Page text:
Date of Award

Spring 5-13-2017

Degree Type

Honors Thesis

Department

Zoology and Physiology

First Advisor

Dr. Donal Skinner

Abstract

Research provides the basis for scientific discovery and advancements in all areas of science. The process of discovery involves countless repetitions of the identical experiment in order to make a claim about the topic in question. In order to properly conduct an experiment that is similar or the same to one already executed, all of the variables must be perfectly controlled. In experiments discussed in this presentation, living conditions involving rats are the variables to control. Some of the variables include lighting, exercise, water intake, and diet.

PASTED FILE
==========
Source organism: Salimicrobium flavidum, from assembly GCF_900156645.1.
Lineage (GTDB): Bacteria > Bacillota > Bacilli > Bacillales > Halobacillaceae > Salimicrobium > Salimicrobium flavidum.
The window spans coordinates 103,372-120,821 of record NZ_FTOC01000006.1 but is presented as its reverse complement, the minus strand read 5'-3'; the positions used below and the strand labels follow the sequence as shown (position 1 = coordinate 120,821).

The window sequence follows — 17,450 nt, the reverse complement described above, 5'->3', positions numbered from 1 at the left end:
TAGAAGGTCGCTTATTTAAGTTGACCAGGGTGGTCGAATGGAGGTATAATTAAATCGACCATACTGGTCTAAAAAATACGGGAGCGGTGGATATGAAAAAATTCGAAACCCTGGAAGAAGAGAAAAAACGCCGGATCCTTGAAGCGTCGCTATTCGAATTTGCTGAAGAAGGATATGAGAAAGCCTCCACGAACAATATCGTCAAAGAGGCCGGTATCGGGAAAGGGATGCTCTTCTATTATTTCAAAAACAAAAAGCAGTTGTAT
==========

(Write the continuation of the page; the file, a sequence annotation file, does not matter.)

A current problem facing research is the way diets are being reported in research papers. Matched diets are diets that are the exact same with exception to the nutrient being tested, and should be used within all research labs conducting experiments, however, diets which are very different in many nutrients beyond the variable are being compared. This matching of diets should also be used across separate research labs doing the same or similar experiments. The problem here is the nutrients in these diets are not being reported correctly in many papers, therefore the experiments cannot and should not be compared to one another in order to make a scientific claim. Conclusions are being drawn that may have nothing to do with the research question. The effects of changing many of the main ingredients of these diets will be discussed in depth, in order to show that this is a real issue, and needs to be addressed by the scientific community.

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